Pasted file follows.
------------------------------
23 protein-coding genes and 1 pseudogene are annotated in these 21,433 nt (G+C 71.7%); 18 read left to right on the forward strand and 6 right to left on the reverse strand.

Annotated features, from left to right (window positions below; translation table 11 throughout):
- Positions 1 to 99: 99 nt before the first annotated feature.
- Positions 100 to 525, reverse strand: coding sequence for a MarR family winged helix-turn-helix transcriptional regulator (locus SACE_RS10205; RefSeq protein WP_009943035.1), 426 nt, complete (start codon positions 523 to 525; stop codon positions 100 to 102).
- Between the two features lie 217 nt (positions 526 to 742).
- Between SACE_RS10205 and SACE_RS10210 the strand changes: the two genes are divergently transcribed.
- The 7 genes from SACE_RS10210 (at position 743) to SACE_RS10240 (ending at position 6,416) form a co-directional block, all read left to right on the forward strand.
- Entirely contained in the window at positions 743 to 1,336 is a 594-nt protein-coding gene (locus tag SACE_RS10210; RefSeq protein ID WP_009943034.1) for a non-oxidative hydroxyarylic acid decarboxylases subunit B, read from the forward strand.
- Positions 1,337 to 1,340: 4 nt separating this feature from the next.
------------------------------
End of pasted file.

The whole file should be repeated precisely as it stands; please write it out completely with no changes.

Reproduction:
23 protein-coding genes and 1 pseudogene are annotated in these 21,433 nt (G+C 71.7%); 18 read left to right on the forward strand and 6 right to left on the reverse strand.

Annotated features, from left to right (window positions below; translation table 11 throughout):
- Positions 1 to 99: 99 nt before the first annotated feature.
- Positions 100 to 525, reverse strand: coding sequence for a MarR family winged helix-turn-helix transcriptional regulator (locus SACE_RS10205; RefSeq protein WP_009943035.1), 426 nt, complete (start codon positions 523 to 525; stop codon positions 100 to 102).
- Between the two features lie 217 nt (positions 526 to 742).
- Between SACE_RS10205 and SACE_RS10210 the strand changes: the two genes are divergently transcribed.
- The 7 genes from SACE_RS10210 (at position 743) to SACE_RS10240 (ending at position 6,416) form a co-directional block, all read left to right on the forward strand.
- Entirely contained in the window at positions 743 to 1,336 is a 594-nt protein-coding gene (locus tag SACE_RS10210; RefSeq protein ID WP_009943034.1) for a non-oxidative hydroxyarylic acid decarboxylases subunit B, read from the forward strand.
- Positions 1,337 to 1,340: 4 nt separating this feature from the next.